Despite efforts by several south Augusta commissioners to steer it toward a former furniture store on Gordon Highway, the Richmond County Sheriff's Office's new administration building will go up on city-owned property at Walton Way and Fourth Street.
The Augusta Commission voted 6-4, with Commissioners Don Grantham, J.R. Hatney, Bill Lockett and Jimmy Smith dissenting, to build on what now is a parking lot for the existing jail and administration building at 401 Walton Way.
That building, rife with leaks and mold, will be razed and the inmates transferred to the Charlie B. Webster Detention Center on Phinizy Road.
After an 18-month search, City Administrator Fred Russell and Sheriff Ronnie Strength narrowed the choices to two, and "both sites work," Russell said in a presentation to commissioners Tuesday. Strength said "we can adjust to either site."
However, when pressed to pick one, Russell and Strength went with the Walton Way site, largely because of its proximity to the new judicial center.
Commissioners J.R. Hatney and Jimmy Smith disagreed, saying putting the department's offices in the former Smartway building in Southgate Shopping Center would be a boon for south Augusta.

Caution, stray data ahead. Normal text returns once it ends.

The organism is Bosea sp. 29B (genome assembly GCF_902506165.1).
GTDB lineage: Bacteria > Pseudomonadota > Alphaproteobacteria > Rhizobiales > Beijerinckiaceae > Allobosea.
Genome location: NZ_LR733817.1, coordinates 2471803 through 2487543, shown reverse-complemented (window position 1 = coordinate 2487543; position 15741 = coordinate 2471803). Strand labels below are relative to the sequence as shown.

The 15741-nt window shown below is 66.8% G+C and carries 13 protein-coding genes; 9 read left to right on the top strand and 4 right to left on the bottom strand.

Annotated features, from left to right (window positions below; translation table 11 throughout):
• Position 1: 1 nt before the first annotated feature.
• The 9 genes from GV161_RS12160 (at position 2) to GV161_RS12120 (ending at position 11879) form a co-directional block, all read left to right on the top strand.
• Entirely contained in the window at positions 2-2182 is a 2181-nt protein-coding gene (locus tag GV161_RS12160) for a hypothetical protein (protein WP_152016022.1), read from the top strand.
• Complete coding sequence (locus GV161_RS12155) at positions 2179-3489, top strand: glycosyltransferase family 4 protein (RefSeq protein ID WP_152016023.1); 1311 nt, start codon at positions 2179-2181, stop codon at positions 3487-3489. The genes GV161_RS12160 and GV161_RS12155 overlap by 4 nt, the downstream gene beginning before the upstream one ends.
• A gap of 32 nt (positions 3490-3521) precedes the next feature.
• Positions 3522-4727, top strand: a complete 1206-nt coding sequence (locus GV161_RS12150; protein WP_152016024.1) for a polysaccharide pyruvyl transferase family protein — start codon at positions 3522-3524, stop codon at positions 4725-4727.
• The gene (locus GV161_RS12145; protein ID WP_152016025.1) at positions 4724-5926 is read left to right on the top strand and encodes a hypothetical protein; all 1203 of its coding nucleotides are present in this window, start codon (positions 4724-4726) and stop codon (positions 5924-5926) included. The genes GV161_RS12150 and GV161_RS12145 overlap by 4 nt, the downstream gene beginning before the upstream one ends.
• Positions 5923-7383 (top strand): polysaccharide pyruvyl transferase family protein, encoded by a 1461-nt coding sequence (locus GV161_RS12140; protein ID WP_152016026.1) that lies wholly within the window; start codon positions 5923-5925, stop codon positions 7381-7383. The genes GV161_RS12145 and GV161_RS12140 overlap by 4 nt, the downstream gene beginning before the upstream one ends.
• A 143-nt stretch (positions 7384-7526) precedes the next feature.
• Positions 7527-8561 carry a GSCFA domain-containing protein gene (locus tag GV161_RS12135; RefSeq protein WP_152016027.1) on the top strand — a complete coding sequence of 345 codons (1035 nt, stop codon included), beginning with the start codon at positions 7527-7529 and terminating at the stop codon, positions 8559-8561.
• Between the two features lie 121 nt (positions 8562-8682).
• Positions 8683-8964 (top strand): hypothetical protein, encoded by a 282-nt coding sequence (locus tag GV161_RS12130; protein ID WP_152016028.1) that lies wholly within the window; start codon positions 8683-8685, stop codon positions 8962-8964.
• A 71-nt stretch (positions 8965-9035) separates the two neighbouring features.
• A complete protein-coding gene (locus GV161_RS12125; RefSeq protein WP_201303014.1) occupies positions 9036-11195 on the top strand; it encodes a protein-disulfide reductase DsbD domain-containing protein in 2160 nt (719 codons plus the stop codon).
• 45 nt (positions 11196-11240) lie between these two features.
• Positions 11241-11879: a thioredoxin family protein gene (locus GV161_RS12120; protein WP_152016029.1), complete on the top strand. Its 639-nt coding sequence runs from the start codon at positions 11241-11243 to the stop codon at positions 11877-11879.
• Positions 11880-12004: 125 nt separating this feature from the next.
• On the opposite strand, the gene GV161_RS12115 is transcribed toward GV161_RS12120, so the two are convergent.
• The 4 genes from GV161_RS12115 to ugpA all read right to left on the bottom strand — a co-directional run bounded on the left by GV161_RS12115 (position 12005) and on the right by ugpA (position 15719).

"We need more police presence than we have," Hatney said.
"That area out there has suffered," Smith said.
Remodeling Smartway would have taken less time -- 212 days -- than building a new facility, which is expected to take 365 days, the sheriff said. Moving personnel into the strip mall building would take about a year, as opposed to two years for a new building.
The project will be funded with $9 million in special purpose local option sales tax funds, Russell said, and the total cost for each site was roughly the same -- $9.16 million for Smartway and $9.09 million for a new building.
Several commissioners, however, disputed those estimates by Heery International, the project manager for sales tax projects.
E.G. Meybohm, who wanted to sell the Smartway building to the city, contended that the total cost there, including remodeling and asbestos removal, would be about $5 million, according to Smith.
Commissioner Joe Bowles questioned the agreed-to sale price, however, pointing out that the last time it changed hands it was for $792,000.
"Why in the world would we even entertain $1.8 million to buy that?" Bowles said. "Sounds like somebody's making a hefty profit."
Staff Writer Johnny Edwards contributed to this article.